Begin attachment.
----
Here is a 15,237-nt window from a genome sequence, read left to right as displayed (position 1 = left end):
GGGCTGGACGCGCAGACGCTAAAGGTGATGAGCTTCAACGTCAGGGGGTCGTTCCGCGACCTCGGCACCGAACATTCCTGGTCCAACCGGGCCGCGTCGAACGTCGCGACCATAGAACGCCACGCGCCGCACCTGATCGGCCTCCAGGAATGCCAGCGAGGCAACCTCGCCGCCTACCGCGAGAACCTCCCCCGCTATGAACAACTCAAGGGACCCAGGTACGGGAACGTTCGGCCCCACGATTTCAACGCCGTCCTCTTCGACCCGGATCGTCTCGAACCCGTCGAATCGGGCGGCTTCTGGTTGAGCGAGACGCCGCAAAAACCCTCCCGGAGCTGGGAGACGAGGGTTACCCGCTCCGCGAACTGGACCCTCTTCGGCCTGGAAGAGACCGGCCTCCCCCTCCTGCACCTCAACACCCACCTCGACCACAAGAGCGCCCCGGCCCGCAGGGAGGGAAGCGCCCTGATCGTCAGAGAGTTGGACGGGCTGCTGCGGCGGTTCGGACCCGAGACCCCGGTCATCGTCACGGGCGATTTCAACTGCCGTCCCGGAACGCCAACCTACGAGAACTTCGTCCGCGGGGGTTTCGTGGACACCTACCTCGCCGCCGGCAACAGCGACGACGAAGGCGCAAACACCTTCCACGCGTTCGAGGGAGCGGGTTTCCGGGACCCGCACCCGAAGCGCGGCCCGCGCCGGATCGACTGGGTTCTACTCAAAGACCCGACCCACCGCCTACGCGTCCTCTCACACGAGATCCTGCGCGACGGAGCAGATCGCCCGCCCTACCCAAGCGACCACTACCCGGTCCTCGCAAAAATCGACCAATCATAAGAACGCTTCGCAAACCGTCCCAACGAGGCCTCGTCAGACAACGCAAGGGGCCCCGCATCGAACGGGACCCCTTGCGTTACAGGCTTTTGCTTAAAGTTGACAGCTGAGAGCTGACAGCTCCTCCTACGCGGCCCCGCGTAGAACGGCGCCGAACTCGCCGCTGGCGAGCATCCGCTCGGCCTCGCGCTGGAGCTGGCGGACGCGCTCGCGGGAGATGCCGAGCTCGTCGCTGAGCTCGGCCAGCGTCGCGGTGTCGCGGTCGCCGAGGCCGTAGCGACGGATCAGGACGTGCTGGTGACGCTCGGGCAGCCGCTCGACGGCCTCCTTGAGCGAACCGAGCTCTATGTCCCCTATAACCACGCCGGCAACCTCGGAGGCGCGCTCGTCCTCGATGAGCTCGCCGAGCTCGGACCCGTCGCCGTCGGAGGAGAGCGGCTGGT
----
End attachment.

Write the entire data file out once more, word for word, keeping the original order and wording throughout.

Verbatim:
Here is a 15,237-nt window from a genome sequence, read left to right as displayed (position 1 = left end):
GGGCTGGACGCGCAGACGCTAAAGGTGATGAGCTTCAACGTCAGGGGGTCGTTCCGCGACCTCGGCACCGAACATTCCTGGTCCAACCGGGCCGCGTCGAACGTCGCGACCATAGAACGCCACGCGCCGCACCTGATCGGCCTCCAGGAATGCCAGCGAGGCAACCTCGCCGCCTACCGCGAGAACCTCCCCCGCTATGAACAACTCAAGGGACCCAGGTACGGGAACGTTCGGCCCCACGATTTCAACGCCGTCCTCTTCGACCCGGATCGTCTCGAACCCGTCGAATCGGGCGGCTTCTGGTTGAGCGAGACGCCGCAAAAACCCTCCCGGAGCTGGGAGACGAGGGTTACCCGCTCCGCGAACTGGACCCTCTTCGGCCTGGAAGAGACCGGCCTCCCCCTCCTGCACCTCAACACCCACCTCGACCACAAGAGCGCCCCGGCCCGCAGGGAGGGAAGCGCCCTGATCGTCAGAGAGTTGGACGGGCTGCTGCGGCGGTTCGGACCCGAGACCCCGGTCATCGTCACGGGCGATTTCAACTGCCGTCCCGGAACGCCAACCTACGAGAACTTCGTCCGCGGGGGTTTCGTGGACACCTACCTCGCCGCCGGCAACAGCGACGACGAAGGCGCAAACACCTTCCACGCGTTCGAGGGAGCGGGTTTCCGGGACCCGCACCCGAAGCGCGGCCCGCGCCGGATCGACTGGGTTCTACTCAAAGACCCGACCCACCGCCTACGCGTCCTCTCACACGAGATCCTGCGCGACGGAGCAGATCGCCCGCCCTACCCAAGCGACCACTACCCGGTCCTCGCAAAAATCGACCAATCATAAGAACGCTTCGCAAACCGTCCCAACGAGGCCTCGTCAGACAACGCAAGGGGCCCCGCATCGAACGGGACCCCTTGCGTTACAGGCTTTTGCTTAAAGTTGACAGCTGAGAGCTGACAGCTCCTCCTACGCGGCCCCGCGTAGAACGGCGCCGAACTCGCCGCTGGCGAGCATCCGCTCGGCCTCGCGCTGGAGCTGGCGGACGCGCTCGCGGGAGATGCCGAGCTCGTCGCTGAGCTCGGCCAGCGTCGCGGTGTCGCGGTCGCCGAGGCCGTAGCGACGGATCAGGACGTGCTGGTGACGCTCGGGCAGCCGCTCGACGGCCTCCTTGAGCGAACCGAGCTCTATGTCCCCTATAACCACGCCGGCAACCTCGGAGGCGCGCTCGTCCTCGATGAGCTCGCCGAGCTCGGACCCGTCGCCGTCGGAGGAGAGCGGCTGGT